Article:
The third rule change focuses on IME disputes. Here, workplace injury claimants can dispute upcoming IME exams. Moreover, the worker’s attending provider can also dispute an IME. Either way, it’s important to file the IME dispute at least 15 calendar days before the exam. The dispute must specify the reasons why the IME is inappropriate. In turn, L&I may postpone the IME. Moreover, there’s a very interesting case when an IME exam is under dispute yet the claimant attends it. If L&I determines the IME was in violation of RCW 51.36.070, then the IME report can’t be part of claim administration.

 

No more infinite IME exams

The fourth area of change is around the number of IME exams. From here on, there’s a limit on the number of independent medical exams that self-insurers can request. The actual number depends on the underlying issues and the reason for the IME. For example, IME doctors can perform only one exam when contending a new medical issue. The purpose of the one-time IME is to resolve the new medical issue before issuing a final order.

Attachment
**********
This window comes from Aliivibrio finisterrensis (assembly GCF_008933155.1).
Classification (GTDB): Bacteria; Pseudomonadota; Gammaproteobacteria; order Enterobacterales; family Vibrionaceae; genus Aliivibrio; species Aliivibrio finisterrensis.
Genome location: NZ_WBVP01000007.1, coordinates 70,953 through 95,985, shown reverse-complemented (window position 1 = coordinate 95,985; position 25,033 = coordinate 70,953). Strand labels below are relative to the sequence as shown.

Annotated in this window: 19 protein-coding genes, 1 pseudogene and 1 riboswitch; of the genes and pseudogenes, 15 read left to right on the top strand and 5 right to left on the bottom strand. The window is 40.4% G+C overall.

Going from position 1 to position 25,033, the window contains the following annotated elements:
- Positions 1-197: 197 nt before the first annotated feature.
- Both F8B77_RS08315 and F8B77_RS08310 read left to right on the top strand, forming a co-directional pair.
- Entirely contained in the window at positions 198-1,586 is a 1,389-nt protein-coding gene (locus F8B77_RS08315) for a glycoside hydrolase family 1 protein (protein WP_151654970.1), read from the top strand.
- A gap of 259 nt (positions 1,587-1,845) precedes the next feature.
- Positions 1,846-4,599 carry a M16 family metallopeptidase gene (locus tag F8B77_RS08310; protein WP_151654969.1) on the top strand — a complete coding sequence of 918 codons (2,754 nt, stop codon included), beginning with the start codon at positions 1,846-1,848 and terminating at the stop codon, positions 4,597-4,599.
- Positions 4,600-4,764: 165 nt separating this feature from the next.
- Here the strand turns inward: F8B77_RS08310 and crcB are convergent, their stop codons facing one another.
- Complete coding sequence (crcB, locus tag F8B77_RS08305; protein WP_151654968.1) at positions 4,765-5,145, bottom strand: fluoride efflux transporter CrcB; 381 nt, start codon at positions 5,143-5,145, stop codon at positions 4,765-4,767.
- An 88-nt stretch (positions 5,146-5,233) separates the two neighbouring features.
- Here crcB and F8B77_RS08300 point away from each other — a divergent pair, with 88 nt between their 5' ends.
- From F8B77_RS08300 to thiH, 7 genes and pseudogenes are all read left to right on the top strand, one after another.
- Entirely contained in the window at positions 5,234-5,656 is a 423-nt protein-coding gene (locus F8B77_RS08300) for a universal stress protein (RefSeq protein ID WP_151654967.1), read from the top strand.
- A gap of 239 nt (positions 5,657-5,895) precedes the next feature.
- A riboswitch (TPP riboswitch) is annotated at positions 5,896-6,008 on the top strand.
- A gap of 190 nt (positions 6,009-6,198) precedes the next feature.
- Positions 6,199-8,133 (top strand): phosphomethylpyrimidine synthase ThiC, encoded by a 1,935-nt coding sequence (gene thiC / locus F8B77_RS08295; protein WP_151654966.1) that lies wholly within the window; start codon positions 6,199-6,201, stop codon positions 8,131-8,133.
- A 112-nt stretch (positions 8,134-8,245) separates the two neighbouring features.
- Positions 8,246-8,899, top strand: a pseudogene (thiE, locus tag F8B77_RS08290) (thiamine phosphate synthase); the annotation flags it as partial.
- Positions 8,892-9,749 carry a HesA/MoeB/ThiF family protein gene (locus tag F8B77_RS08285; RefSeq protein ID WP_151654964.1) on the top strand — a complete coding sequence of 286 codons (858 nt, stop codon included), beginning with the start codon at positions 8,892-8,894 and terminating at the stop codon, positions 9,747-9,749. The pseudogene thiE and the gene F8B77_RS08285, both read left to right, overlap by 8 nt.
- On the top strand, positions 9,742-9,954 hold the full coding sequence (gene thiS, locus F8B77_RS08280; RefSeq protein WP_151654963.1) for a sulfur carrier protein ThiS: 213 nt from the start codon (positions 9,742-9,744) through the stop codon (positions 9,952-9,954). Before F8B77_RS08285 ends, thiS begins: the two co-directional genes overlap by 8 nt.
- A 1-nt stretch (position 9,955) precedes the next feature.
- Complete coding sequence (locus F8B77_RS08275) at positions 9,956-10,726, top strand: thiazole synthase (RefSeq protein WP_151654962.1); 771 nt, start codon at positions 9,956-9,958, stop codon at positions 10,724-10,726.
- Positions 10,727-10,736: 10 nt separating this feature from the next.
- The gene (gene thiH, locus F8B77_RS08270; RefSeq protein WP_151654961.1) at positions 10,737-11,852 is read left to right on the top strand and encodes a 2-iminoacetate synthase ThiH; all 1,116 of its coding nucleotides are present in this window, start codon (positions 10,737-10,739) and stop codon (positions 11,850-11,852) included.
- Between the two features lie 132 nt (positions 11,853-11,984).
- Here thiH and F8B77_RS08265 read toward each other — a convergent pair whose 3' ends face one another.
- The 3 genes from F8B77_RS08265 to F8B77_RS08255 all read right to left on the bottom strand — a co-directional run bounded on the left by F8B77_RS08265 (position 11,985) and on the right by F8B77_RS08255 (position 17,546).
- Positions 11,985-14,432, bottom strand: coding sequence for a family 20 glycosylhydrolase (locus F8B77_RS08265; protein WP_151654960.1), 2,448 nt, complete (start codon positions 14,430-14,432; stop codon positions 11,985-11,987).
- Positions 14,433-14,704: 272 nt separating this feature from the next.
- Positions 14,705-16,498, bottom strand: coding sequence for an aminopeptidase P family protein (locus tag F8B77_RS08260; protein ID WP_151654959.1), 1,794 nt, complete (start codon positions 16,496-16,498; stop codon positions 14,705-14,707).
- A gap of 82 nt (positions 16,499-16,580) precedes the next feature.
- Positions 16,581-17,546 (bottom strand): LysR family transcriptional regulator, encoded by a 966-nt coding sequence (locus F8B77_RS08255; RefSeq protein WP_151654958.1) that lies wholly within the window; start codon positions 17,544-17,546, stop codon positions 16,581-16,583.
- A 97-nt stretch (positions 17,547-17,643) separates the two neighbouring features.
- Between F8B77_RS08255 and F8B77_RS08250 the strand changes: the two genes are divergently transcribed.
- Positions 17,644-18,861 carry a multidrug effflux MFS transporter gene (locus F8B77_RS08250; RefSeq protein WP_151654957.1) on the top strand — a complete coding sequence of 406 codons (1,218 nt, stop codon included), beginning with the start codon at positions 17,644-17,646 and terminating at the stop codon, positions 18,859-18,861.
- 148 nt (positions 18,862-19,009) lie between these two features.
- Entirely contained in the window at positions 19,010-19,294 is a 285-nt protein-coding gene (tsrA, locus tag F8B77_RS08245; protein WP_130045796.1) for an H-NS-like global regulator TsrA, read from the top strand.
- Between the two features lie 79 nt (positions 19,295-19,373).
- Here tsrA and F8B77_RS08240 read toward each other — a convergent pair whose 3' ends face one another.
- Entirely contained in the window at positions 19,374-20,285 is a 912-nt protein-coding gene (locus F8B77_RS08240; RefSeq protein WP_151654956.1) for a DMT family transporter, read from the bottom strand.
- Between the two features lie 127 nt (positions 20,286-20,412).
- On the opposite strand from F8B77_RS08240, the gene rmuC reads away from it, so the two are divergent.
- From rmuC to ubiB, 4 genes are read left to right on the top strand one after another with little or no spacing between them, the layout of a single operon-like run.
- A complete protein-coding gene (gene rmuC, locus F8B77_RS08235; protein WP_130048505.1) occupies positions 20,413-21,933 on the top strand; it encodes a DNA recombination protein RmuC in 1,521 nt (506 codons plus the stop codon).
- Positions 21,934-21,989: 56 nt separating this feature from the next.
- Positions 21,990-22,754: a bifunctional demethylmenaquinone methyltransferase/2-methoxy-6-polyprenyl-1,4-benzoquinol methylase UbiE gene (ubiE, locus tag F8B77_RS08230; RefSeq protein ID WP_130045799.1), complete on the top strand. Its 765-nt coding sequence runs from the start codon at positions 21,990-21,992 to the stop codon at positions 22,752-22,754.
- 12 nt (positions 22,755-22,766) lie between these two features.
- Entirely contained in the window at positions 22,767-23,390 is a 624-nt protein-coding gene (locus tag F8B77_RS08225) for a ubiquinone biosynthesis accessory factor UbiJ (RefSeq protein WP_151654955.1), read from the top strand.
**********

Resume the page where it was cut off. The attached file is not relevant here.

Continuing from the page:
The fifth and final change I wanted to cover is for case-progress IME criteria. This happens when self-insured claim managers request an IME for accepted conditions. More explicitly, L&I considers IME exams for accepted conditions as case-progress exams. Self-insurers can only request these exams when:

1) The worker is not receiving necessary and proper treatment; or

2) Treatment stalled without any real improvement to physical or mental conditions.

 

So – what’s next?

The new rules are fresh out of the over. They are so new that it isn’t clear how they’ll impact the claim administration process. However, I applaud L&I for adopting the new rules. Clearly, they help protect work injury claimants. The changes eliminate excessive and inappropriate IME requests. These unnecessary IME exams tend to impede and inhibit productive claim progress.

 

The L&I Double Standard: Workplace Safety vs Medical Coverage